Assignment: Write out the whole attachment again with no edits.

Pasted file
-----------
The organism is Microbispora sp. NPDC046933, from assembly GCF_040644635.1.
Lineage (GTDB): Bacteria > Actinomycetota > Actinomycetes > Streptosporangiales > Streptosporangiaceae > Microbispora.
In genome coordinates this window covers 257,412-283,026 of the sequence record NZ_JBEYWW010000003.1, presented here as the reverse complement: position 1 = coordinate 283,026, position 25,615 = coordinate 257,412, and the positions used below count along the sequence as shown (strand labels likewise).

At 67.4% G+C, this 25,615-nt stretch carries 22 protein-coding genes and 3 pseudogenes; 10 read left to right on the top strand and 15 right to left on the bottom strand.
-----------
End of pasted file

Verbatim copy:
The organism is Microbispora sp. NPDC046933, from assembly GCF_040644635.1.
Lineage (GTDB): Bacteria > Actinomycetota > Actinomycetes > Streptosporangiales > Streptosporangiaceae > Microbispora.
In genome coordinates this window covers 257,412-283,026 of the sequence record NZ_JBEYWW010000003.1, presented here as the reverse complement: position 1 = coordinate 283,026, position 25,615 = coordinate 257,412, and the positions used below count along the sequence as shown (strand labels likewise).

At 67.4% G+C, this 25,615-nt stretch carries 22 protein-coding genes and 3 pseudogenes; 10 read left to right on the top strand and 15 right to left on the bottom strand.